Due to limitations in the scan system, the actual ith beam position, Li=(xi, yi), deviates from the nominal ith beam position, . Excluding random noise and drift, the systemic difference, ΔLi, between Li and is related to the details of the scan system and the rate of beam motion (magnetic scan coils suffer from inductance hysteresis, scan plates have capacitance, and amplifiers have a finite time-response). For raster scans, excluding the transition period when the beam flies from the end of the line to the start of the next line, the beam essentially moves at a constant velocity. Therefore, the distortion (ΔLi=Li−) might be expected to be the same for all the pixels, as the beam moves at the same speed from left to right, resulting in a uniform and rigid translation between the STEM image and the actual sample area.
This translation can be visualized by using a square spiral scan path, by moving the probe alternatively along horizontal and vertical directions to fill the area in a spiral fashion with a constant speed (Fig. 2b). Figure 2a and c show the reconstructed images acquired with a frame time of 2s for a clockwise scan direction and a counter-clockwise scan direction, respectively, from  SrTiO3 (STO). STO has a perovskite crystal structure and in STEM images the bright and weak spots correspond to Sr and Ti atom columns, respectively (the weak O atom columns are not visible). The scan directions are indicated by the white arrows in Fig. 2a and c and both STEM images are divided into four quadrants, labeled as zones 1–4. Within each quadrant, the beam moves at a constant velocity and the corresponding image area does not exhibit any unexpected distortion. However, at the boundaries between the zones, significant distortions arise due to the sharp 90° change in the beam direction, which manifests as a constant displacement between two zones in Fig. 2 for the relatively slow scan, and more obvious distorted bands (see Supplementary Fig. S1) for faster scans. The displacements are indicated by the kinks in the red and blue lines that are drawn across the boundary to connect atom columns from the same lattice plane in the STEM images in Fig. 2. The observed boundary displacements can be directly correlated with the scan direction. For example, zone 4 in Fig. 2a moves to the right relative to zone 3, and so on.
The translational distortion is universal for the raster scan21, i.e., the STEM image is misaligned with the nominal sample area by a translational vector, the magnitude of which depends on the beam dwell time and the scan frequency (see Supplementary Fig. S1). This scan distortion must be considered when selecting areas for high-resolution spectroscopic analysis, such as for a single atomic column selected from an as-acquired or frozen STEM image displayed on the screen. The displacement of the image along the scan direction indicates that the actual beam location, Li, lags behind the assigned beam location, . This lag is expected to depend on the beam acceleration and must be accounted for in order to establish more precise control of the true probe location. Archimedean spiral scans with different preset angular velocities (frequencies) will be used to quantitatively measure the distortion.
The general form of spiral curves can be written as:
when X(t)=Y(t)=t and b=1, we have the Archimedean spiral with a constant angular velocity, ω. The Archimedean spiral, as its name suggests, has been known for thousands of years and the details of its properties are discussed elsewhere15,22. For the STEM scan coils, a constant angular velocity means the control signal has a constant frequency, f=ω/2π15. Positive frequency is defined as when the beam rotates counter-clockwise and negative frequency is when the beam rotates clockwise. As the beam spirals outward away from the center, the scan step size increases linearly as a function of . Therefore, the beam moves much faster near the edges of the scan area than in the center. The sampling density is thus much higher in the center of the scan than on the edge, resulting in lower SNR on the edge and a higher beam dose in the center, the latter of which can increase sample damage.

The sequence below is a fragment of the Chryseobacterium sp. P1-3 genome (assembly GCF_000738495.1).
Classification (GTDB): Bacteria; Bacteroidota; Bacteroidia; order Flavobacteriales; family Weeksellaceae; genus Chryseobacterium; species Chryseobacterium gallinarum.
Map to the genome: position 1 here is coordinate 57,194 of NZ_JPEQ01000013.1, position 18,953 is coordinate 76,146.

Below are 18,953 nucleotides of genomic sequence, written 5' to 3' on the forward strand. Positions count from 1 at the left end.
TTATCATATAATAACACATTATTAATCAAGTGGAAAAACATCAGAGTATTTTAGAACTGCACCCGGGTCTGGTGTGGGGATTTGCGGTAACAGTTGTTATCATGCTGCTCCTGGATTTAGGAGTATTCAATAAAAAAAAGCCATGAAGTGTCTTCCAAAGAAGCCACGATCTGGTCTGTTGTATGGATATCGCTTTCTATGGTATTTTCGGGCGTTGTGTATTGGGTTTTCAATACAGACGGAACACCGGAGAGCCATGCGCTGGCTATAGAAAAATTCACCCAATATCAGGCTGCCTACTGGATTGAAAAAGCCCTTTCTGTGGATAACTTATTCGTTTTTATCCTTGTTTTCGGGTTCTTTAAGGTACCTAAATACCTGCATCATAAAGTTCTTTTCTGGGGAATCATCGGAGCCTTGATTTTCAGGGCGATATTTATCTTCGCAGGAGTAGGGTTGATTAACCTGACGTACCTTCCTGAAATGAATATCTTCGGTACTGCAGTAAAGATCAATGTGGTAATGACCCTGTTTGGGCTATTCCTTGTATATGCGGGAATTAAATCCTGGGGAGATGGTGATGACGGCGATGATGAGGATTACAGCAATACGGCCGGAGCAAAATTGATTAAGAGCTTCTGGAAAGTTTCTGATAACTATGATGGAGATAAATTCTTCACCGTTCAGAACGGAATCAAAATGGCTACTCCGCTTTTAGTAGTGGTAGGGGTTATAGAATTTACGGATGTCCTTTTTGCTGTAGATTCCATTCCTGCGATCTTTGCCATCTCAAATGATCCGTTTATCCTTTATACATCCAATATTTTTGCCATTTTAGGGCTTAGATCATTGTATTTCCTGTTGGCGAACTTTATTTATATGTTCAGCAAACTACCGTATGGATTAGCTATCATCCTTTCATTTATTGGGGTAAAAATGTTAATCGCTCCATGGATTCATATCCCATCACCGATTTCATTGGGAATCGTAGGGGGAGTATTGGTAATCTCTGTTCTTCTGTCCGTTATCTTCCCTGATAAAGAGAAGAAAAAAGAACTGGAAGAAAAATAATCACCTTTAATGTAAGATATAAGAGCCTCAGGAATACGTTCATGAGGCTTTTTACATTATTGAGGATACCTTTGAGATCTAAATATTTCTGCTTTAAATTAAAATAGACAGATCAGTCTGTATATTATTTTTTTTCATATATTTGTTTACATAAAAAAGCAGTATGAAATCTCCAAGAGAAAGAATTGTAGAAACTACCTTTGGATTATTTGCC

Archimedean spiral scans with f varying from 0.3kHz to 76kHz were used to acquire G-STEM images of an STO sample aligned along the  zone axis. The scan area of the Nion SuperScan system was set to 8nm×8nm and the two cube axes were aligned with the horizontal and vertical directions using the scan rotation control. Each dataset was acquired using a 1s frame time at a 2MHz readout frequency. The voltage range applied from the external scan system was [−2, 2] V for both x and y directions. The G-STEM images were reconstructed on a 512×512 grid to form a 512×512 pixel image. Figure 3 shows  STO STEM images reconstructed from Archimedean spiral scans for (a) f=±318Hz, (b) f=±3,183Hz, and (c) f=±17507Hz. The scan rotation was aligned with the  lattice vector along the fast raster-scan direction and the  lattice vector along the slow raster-scan direction. The distortion for each scan condition is observed from the scan rotation, change of angle, or change in length of the two lattice vectors,  and  (indicated by white arrows in Fig. 3). Although the six experimental images shown in Fig. 3 exhibit different distortions, the distortion within each image is approximately a 2D affine transformation, as the two basic lattice vectors remain straight in all six images. However, the lattice vector length and the angle between  and  change as f changes. This is illustrated for the case of the spiral scan with f=±318Hz, where the two experimental STEM images shown in Fig. 3a appear similar but show a slight difference in relative rotation. The rotation is more evident for f=±3,183Hz (Fig. 3b). The image rotation direction also coincides with the beam rotation direction, which is similar to the image distortion observed for the square spiral case. A shearing distortion is also observed where the angle between  and  is less than 90° for positive f and larger than 90° for negative f. The shearing distortion is most pronounced for f=±17,507Hz, as shown in Fig. 3c. The different behavior for negative and positive f, and the observed shearing distortion, indicate the possible coupling between scan coil x and scan coil y.